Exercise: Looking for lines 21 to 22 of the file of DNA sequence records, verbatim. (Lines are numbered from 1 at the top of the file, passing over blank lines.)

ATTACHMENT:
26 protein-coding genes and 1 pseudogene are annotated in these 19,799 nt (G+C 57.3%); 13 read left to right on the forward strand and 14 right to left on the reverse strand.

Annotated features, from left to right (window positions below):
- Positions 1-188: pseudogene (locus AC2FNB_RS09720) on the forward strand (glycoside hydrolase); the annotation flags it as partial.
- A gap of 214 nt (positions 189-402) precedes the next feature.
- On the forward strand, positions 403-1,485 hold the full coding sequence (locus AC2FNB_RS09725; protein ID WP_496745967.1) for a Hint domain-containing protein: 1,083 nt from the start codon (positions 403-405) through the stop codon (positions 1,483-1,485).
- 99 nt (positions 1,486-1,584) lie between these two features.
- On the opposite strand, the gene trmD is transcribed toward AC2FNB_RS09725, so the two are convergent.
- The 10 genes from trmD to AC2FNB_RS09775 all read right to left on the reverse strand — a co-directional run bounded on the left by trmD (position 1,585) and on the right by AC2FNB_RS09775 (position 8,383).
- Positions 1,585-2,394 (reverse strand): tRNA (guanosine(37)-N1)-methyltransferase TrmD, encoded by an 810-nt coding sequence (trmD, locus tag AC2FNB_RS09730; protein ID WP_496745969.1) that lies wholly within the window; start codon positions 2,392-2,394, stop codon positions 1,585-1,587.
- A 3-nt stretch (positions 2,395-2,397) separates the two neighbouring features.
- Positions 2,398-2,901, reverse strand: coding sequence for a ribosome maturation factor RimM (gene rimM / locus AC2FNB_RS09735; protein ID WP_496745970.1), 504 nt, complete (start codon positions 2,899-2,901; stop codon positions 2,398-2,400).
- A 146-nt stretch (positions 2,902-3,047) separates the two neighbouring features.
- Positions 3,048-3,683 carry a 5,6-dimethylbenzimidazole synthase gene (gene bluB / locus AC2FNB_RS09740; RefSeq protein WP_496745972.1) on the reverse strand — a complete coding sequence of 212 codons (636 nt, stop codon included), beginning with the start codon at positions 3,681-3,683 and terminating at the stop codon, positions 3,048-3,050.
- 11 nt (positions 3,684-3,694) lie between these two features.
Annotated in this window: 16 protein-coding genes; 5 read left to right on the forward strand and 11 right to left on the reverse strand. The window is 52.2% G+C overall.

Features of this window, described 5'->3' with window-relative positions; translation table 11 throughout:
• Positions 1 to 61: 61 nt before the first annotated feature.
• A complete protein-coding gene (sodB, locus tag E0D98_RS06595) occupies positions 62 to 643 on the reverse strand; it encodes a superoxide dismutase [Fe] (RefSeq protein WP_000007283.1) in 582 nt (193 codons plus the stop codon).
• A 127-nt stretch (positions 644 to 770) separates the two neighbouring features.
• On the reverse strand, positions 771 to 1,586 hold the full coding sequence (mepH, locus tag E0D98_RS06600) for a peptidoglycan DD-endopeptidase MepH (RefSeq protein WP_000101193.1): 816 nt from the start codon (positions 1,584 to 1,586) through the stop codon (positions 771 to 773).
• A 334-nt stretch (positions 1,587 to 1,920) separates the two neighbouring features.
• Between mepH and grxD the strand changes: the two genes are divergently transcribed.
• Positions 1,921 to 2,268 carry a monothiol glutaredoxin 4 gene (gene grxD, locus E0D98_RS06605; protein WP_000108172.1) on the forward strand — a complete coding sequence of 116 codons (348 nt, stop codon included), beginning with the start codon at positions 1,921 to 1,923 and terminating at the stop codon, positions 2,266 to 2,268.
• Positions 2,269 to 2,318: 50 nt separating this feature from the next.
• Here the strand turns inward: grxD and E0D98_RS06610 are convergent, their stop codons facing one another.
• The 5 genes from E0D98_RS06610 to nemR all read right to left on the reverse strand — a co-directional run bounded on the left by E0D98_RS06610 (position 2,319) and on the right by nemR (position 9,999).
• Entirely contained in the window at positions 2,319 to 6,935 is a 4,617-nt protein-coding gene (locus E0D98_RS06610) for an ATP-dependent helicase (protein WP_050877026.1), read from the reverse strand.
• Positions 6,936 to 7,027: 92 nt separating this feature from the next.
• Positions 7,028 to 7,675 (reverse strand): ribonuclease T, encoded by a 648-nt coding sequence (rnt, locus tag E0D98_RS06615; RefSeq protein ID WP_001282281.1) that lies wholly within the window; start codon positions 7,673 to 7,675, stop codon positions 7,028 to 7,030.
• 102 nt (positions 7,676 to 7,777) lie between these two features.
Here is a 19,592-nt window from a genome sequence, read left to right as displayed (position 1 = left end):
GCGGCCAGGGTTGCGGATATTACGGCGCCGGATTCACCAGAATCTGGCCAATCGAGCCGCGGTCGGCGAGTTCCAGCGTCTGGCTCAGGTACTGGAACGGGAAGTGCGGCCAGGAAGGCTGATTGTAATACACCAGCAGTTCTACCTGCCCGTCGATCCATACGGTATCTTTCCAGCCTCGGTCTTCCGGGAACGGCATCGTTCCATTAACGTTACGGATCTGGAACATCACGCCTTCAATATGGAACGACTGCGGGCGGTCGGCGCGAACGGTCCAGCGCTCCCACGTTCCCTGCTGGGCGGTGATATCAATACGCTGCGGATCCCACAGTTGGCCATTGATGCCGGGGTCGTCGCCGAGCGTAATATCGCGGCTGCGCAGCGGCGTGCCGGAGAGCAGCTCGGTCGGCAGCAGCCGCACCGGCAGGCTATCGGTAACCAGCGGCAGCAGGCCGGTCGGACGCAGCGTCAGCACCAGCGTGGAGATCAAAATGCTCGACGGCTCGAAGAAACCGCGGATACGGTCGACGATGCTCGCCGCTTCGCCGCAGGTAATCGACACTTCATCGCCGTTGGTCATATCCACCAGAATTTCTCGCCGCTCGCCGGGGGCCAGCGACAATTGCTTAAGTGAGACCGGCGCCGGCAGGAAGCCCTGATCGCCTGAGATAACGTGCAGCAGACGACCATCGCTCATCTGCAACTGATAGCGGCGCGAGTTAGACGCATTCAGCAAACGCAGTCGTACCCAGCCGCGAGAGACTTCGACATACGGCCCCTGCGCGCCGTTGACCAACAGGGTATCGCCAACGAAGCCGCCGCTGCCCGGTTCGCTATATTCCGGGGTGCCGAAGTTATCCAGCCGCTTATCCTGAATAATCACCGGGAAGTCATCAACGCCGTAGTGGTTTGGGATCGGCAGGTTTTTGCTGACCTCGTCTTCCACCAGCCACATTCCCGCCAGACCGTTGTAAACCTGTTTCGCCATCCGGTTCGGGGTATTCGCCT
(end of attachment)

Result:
• A 334-nt stretch (positions 1,587 to 1,920) separates the two neighbouring features.
• Between mepH and grxD the strand changes: the two genes are divergently transcribed.